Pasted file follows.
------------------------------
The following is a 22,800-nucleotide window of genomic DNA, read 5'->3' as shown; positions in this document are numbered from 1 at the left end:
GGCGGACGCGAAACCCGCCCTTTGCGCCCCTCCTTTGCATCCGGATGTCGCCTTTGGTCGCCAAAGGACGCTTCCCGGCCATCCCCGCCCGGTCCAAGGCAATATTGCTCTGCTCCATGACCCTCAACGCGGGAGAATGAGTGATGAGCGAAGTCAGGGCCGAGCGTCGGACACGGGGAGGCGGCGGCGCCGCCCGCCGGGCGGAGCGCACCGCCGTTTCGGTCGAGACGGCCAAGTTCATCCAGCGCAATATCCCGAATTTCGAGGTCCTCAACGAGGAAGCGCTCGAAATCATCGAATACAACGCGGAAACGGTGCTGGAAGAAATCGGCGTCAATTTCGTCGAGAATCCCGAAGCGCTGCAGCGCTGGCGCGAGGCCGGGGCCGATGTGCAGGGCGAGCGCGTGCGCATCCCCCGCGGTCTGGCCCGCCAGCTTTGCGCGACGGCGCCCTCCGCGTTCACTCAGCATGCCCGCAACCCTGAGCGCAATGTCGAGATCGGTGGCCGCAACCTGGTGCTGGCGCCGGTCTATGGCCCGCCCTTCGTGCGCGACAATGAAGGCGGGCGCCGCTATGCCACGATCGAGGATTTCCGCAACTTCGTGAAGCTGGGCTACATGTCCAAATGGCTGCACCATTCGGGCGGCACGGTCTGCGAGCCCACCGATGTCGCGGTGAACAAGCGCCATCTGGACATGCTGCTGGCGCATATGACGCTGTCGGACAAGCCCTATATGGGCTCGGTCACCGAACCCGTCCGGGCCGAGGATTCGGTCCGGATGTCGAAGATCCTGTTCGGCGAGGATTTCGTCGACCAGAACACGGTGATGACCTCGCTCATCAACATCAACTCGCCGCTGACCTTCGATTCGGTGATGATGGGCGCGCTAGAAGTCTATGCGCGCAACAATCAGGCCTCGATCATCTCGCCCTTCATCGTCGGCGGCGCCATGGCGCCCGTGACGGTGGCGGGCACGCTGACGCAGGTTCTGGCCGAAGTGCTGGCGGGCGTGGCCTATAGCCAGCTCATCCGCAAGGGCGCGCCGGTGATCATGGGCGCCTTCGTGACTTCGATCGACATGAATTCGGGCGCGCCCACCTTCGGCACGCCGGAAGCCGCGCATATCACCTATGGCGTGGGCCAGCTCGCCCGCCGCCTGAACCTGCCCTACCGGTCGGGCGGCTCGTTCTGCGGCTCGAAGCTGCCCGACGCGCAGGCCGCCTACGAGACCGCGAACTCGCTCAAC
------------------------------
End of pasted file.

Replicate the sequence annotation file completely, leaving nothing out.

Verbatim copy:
The following is a 22,800-nucleotide window of genomic DNA, read 5'->3' as shown; positions in this document are numbered from 1 at the left end:
GGCGGACGCGAAACCCGCCCTTTGCGCCCCTCCTTTGCATCCGGATGTCGCCTTTGGTCGCCAAAGGACGCTTCCCGGCCATCCCCGCCCGGTCCAAGGCAATATTGCTCTGCTCCATGACCCTCAACGCGGGAGAATGAGTGATGAGCGAAGTCAGGGCCGAGCGTCGGACACGGGGAGGCGGCGGCGCCGCCCGCCGGGCGGAGCGCACCGCCGTTTCGGTCGAGACGGCCAAGTTCATCCAGCGCAATATCCCGAATTTCGAGGTCCTCAACGAGGAAGCGCTCGAAATCATCGAATACAACGCGGAAACGGTGCTGGAAGAAATCGGCGTCAATTTCGTCGAGAATCCCGAAGCGCTGCAGCGCTGGCGCGAGGCCGGGGCCGATGTGCAGGGCGAGCGCGTGCGCATCCCCCGCGGTCTGGCCCGCCAGCTTTGCGCGACGGCGCCCTCCGCGTTCACTCAGCATGCCCGCAACCCTGAGCGCAATGTCGAGATCGGTGGCCGCAACCTGGTGCTGGCGCCGGTCTATGGCCCGCCCTTCGTGCGCGACAATGAAGGCGGGCGCCGCTATGCCACGATCGAGGATTTCCGCAACTTCGTGAAGCTGGGCTACATGTCCAAATGGCTGCACCATTCGGGCGGCACGGTCTGCGAGCCCACCGATGTCGCGGTGAACAAGCGCCATCTGGACATGCTGCTGGCGCATATGACGCTGTCGGACAAGCCCTATATGGGCTCGGTCACCGAACCCGTCCGGGCCGAGGATTCGGTCCGGATGTCGAAGATCCTGTTCGGCGAGGATTTCGTCGACCAGAACACGGTGATGACCTCGCTCATCAACATCAACTCGCCGCTGACCTTCGATTCGGTGATGATGGGCGCGCTAGAAGTCTATGCGCGCAACAATCAGGCCTCGATCATCTCGCCCTTCATCGTCGGCGGCGCCATGGCGCCCGTGACGGTGGCGGGCACGCTGACGCAGGTTCTGGCCGAAGTGCTGGCGGGCGTGGCCTATAGCCAGCTCATCCGCAAGGGCGCGCCGGTGATCATGGGCGCCTTCGTGACTTCGATCGACATGAATTCGGGCGCGCCCACCTTCGGCACGCCGGAAGCCGCGCATATCACCTATGGCGTGGGCCAGCTCGCCCGCCGCCTGAACCTGCCCTACCGGTCGGGCGGCTCGTTCTGCGGCTCGAAGCTGCCCGACGCGCAGGCCGCCTACGAGACCGCGAACTCGCTCAAC